Miller Center

Lyndon B. Johnson (1908 – 1973)

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Life in Brief: On November 22, 1963, John F. Kennedy was shot and killed in Dallas, Texas. The event thrust Lyndon Johnson into the presidency. A man widely considered to be one of the most expert and brilliant politicians of his time, Johnson would leave office a … more life in brief »

Essays about Lyndon B. Johnson

Facts about Lyndon B. Johnson

36th President of the United States (1963 – 1969)
August 27, 1908, Johnson City, Texas
Political Party
January 22, 1973
Southwest Texas State Teachers College (now Texas State University-San Marcos), graduated 1930; Georgetown Law School, attended 1934
Disciples of Christ
November 17, 1934, to Claudia Alta “Lady Bird” Taylor (1912–2007)
Lynda Bird (1944– ); Luci Baines (1947– )
Teacher, Public Official
Near Johnson City, Texas

The Vantage Point: Perspectives of the Presidency, 1963–1969 (1971)

Lyndon B. Johnson Exhibits

‘Poverty, Religion, and Military Base Closures’

This clipping comes from a long conversation in which President Johnson and Speaker of the House John McCormack discussed the intransigence of the House Rules Committee and the controversy surrounding possible federal funding of parochial schools under the economic opportunity bill (which provided the legislative basis for the War on Poverty). The latter issue had emerged when Representative Hugh L. Carey of New York and other northeastern Catholic Democrats offered an amendment that would have authorized direct federal support for parochial schools under the bill's community action titles. The National Education Association, the largest of the two major teachers' unions, bitterly opposed any form of federal aid to religious schools. McCormack, a Massachusetts Democrat and a Catholic, had led an attempt to secure federal aid for parochial schools during the House fight over President Kennedy’s 1961 education bill. In doing so, he had been an ally of the same Catholic congressmen who had inserted the religious issue into the War on Poverty debate in 1964. As Speaker, however, he chose not to challenge the President on such an important piece of legislation. Earlier in the conversation, Johnson had reacted angrily to an attempt by Massachusetts Democrat (and Catholic) Tip O’Neill's to trade support of the poverty bill for a guarantee that the Boston Navy Yard would remain open. In this clip, the President returned to the subject of the navy yards and touched more sympathetically on the pressing economic issue of automation and unemployment in the industrial northeast.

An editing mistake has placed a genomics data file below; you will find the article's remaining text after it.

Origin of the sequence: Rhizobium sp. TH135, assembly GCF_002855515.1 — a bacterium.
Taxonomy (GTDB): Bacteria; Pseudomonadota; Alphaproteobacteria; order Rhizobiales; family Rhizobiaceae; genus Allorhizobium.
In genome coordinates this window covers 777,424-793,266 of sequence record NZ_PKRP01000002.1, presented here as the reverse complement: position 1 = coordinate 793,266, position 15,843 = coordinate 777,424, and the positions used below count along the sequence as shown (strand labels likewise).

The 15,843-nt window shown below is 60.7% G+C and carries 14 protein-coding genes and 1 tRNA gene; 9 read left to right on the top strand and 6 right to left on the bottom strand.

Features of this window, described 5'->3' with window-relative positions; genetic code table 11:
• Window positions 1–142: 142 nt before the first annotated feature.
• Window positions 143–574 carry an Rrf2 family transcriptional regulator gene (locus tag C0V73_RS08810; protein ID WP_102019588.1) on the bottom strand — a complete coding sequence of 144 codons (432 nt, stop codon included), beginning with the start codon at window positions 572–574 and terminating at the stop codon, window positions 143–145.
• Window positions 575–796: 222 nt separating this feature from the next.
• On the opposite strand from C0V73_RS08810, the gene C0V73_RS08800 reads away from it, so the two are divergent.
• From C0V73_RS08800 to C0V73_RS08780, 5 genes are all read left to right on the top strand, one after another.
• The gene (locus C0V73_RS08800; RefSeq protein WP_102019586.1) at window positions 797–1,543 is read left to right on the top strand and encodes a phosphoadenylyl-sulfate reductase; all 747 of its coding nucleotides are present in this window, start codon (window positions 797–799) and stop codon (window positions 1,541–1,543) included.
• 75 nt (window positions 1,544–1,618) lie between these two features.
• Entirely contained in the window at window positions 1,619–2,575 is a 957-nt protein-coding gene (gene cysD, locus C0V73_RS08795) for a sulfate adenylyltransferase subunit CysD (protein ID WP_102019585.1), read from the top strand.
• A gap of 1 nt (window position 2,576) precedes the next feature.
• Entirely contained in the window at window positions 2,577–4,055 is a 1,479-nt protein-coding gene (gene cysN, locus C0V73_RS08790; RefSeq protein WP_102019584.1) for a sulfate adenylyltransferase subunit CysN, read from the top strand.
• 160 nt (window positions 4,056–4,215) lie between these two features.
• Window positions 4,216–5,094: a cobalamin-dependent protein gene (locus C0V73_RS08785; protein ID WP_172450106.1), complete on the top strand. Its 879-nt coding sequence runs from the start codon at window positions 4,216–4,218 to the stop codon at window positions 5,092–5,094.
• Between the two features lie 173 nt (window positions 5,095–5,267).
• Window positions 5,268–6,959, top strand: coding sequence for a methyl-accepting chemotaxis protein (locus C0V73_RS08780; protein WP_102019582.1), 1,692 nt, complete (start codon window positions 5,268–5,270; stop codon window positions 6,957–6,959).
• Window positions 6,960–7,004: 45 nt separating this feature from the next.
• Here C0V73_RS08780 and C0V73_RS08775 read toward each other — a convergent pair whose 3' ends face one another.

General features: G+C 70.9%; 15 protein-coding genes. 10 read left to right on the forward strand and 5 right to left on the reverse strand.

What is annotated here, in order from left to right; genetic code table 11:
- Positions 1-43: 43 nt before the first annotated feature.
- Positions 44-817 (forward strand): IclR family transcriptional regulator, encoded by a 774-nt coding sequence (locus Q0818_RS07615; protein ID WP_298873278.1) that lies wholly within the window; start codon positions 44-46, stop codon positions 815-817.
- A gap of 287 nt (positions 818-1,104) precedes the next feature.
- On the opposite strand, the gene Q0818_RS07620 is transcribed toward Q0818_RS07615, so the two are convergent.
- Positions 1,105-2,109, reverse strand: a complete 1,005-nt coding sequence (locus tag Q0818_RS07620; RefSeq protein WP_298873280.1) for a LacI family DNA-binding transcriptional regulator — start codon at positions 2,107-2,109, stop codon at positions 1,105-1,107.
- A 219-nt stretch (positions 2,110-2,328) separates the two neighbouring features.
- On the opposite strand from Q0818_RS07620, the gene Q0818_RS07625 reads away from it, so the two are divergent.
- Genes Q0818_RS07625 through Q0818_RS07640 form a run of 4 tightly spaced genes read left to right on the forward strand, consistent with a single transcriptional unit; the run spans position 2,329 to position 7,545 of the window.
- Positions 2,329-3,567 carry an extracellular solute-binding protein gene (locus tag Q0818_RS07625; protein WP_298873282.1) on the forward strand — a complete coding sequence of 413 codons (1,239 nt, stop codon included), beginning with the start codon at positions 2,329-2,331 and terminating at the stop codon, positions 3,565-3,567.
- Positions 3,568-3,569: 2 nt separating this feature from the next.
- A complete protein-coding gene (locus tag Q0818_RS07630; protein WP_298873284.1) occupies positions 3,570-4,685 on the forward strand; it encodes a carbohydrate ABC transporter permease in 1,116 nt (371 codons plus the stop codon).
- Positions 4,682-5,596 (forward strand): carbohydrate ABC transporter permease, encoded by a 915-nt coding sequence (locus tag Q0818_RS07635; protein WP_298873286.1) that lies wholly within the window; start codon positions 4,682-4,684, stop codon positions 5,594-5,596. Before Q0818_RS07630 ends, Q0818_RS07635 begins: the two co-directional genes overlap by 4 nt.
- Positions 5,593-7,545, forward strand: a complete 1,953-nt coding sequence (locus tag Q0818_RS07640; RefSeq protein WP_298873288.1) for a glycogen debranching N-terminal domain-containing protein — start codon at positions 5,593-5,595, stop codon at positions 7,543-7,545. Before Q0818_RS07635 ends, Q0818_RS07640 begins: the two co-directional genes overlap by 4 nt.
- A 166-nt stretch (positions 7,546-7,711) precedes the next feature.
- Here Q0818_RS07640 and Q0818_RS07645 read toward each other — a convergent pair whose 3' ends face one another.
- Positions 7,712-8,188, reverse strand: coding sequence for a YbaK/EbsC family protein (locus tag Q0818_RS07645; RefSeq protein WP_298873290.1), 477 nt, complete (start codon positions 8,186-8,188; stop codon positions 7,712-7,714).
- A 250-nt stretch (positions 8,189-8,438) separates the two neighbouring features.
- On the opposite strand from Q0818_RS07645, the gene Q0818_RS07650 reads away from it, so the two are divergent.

‘LBJ and Gerald Ford on Bombing in Vietnam’

After some initial pleasantries, President Johnson discusses a bombing operation in Vietnam with House minority leader Gerald R. Ford, who takes the opportunity to ask Johnson about the use of American ground troops in the war.

‘Senator Edward Kennedy and the JFK, LBJ, and Nixon White House Tapes’

As part of our ongoing series of releases pulling together material from the White House tapes related to prominent figures, we have posted a collection of transcripts of conversations involving and directly related to the long Senate career of Senator Edward "Ted" Kennedy.

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Featured video:

Speech Before Congress on Voting Rights (March 15, 1965)

Presidential Speech Archive

Citation Information

Consulting Editor

Kent Germany

Professor Germany is an assistant professor of history and African American studies at the University of South Carolina. His writings include:

New Orleans After the Promises: Poverty, Citizenship, and the Search for the Great Society (University of Georgia Press, 2007)

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